EU delegation in Tbilisi said it was “dismayed by the scenes of brutal intolerance and violence committed by some demonstrators” on May 17, when a huge crowd of anti-gay protesters thwarted a rally intended for marking the International Day Against Homophobia.
The EU has called on the Georgian authorities “to defend the human rights of all its citizens using all the means at its disposal.”
“The EU considers the freedom of expression of every human being to be of paramount importance as stated on numerous occasions, including in the latest statement made by EU High Representative for Foreign Affairs and Security Policy, Lady Ashton, on the Day against Homophobia,” reads EU delegation’s statement, made on May 20 in agreement with the EU heads of mission in Georgia.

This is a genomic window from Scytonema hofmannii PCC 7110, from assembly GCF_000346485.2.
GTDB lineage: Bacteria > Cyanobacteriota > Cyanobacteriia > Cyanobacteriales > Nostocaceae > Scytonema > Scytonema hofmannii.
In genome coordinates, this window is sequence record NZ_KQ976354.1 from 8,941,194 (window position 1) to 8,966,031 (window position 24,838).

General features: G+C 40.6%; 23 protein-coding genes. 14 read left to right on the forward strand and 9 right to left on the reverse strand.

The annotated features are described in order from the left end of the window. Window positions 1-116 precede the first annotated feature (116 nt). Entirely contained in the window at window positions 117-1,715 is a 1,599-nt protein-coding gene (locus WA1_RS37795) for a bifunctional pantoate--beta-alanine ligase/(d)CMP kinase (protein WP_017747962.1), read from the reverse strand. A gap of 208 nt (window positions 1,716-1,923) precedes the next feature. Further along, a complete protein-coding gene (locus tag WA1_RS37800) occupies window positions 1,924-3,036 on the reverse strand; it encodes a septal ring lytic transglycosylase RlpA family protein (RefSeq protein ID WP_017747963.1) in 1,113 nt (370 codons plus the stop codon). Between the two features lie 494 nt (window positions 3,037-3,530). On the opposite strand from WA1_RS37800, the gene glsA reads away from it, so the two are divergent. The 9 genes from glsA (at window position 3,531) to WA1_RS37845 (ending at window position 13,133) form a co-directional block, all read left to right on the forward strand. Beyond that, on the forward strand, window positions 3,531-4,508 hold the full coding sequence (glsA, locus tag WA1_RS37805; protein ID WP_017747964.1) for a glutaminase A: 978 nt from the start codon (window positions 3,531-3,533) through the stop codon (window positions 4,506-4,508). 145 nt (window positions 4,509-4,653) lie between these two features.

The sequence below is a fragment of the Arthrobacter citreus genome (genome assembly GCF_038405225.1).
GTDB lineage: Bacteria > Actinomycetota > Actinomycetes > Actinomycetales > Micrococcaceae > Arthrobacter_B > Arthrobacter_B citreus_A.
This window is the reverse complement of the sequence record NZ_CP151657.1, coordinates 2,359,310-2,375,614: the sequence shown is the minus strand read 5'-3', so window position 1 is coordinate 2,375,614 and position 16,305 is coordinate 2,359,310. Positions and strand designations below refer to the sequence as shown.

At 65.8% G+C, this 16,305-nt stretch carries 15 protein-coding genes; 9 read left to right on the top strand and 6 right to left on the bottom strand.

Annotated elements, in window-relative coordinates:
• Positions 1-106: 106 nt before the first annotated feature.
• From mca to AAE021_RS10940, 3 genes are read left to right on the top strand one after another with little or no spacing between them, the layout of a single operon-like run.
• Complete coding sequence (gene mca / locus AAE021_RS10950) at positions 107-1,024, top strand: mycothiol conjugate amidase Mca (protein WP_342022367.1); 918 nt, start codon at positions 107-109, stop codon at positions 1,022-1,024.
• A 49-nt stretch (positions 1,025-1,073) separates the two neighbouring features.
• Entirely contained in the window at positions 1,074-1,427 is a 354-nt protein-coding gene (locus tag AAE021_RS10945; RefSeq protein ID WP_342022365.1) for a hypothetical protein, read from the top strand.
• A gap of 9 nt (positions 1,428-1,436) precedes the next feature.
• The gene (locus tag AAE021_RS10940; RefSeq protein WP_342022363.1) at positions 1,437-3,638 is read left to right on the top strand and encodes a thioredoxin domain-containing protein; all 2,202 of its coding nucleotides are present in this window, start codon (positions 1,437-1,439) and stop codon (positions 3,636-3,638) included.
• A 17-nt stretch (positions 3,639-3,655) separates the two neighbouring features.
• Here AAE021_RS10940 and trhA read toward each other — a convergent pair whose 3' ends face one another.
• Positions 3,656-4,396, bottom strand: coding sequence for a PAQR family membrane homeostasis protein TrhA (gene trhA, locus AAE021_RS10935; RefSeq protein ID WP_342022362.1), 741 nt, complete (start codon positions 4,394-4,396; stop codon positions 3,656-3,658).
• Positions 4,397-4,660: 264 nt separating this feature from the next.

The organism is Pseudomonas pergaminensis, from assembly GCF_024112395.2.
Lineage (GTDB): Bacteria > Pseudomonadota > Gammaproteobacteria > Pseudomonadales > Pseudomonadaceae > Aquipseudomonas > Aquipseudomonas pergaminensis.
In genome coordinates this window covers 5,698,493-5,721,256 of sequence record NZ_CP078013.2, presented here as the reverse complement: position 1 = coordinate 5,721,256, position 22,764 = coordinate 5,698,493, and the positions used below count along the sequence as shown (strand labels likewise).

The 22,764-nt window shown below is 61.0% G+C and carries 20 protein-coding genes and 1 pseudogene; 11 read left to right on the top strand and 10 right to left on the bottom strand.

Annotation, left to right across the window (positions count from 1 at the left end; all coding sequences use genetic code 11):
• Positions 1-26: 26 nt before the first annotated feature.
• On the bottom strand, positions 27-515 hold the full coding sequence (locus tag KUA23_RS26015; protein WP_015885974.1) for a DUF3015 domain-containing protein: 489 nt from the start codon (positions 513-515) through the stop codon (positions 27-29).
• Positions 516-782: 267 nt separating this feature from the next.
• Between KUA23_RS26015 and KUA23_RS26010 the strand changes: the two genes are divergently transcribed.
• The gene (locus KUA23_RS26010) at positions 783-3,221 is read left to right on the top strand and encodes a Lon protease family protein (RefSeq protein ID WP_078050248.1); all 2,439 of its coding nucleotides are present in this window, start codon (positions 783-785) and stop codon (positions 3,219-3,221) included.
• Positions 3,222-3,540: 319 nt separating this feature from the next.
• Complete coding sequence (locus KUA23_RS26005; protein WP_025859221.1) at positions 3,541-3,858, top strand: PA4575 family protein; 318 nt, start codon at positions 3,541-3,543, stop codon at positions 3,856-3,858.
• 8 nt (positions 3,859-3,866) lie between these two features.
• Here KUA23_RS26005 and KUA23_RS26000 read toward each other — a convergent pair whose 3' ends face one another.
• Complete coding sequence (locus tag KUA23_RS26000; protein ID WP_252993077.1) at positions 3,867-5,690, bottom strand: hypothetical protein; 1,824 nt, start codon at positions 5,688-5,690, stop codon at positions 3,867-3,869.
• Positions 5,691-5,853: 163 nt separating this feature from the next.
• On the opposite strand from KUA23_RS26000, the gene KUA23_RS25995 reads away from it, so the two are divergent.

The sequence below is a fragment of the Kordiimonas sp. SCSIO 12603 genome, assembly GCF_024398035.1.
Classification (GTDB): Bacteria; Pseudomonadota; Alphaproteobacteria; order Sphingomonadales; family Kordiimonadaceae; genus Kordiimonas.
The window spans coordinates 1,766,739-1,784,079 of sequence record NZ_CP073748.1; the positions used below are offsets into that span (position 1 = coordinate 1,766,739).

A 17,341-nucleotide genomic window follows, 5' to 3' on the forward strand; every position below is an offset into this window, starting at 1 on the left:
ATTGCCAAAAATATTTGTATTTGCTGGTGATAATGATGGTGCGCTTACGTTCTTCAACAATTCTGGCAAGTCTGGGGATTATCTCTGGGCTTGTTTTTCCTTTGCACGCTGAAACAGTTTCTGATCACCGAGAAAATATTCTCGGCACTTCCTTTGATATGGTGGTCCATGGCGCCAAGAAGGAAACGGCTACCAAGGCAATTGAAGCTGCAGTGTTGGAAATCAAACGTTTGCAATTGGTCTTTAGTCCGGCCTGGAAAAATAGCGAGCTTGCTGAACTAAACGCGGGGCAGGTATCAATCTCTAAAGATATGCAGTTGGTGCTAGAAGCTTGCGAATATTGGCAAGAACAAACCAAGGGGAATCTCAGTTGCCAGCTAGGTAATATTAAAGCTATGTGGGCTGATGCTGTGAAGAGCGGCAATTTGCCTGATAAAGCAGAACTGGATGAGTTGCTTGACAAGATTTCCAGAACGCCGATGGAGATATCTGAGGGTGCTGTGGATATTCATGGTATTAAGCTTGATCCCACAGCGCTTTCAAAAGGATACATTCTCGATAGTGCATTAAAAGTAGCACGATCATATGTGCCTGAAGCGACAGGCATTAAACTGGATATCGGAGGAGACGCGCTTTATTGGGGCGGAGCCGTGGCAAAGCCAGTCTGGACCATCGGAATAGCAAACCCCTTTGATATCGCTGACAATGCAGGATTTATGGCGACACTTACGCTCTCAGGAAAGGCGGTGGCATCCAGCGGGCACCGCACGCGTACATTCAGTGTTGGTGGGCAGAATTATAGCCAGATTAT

“The EU believes in the need to fight discrimination on any grounds, including sexual orientation, and to encourage tolerance as a basis for a democratic and peaceful society,” it says. "The EU calls on the government of Georgia to uphold the international and European standards of freedom and equality in dignity and rights to which it has committed itself."
The Georgian authorities said that investigation was launched into the May 17 violence. But no one has yet been charged and no arrests have yet been made.
Chief prosecutor, Archil Kbilashvili, said on May 19 that results of the investigation would become known to the public in the nearest future.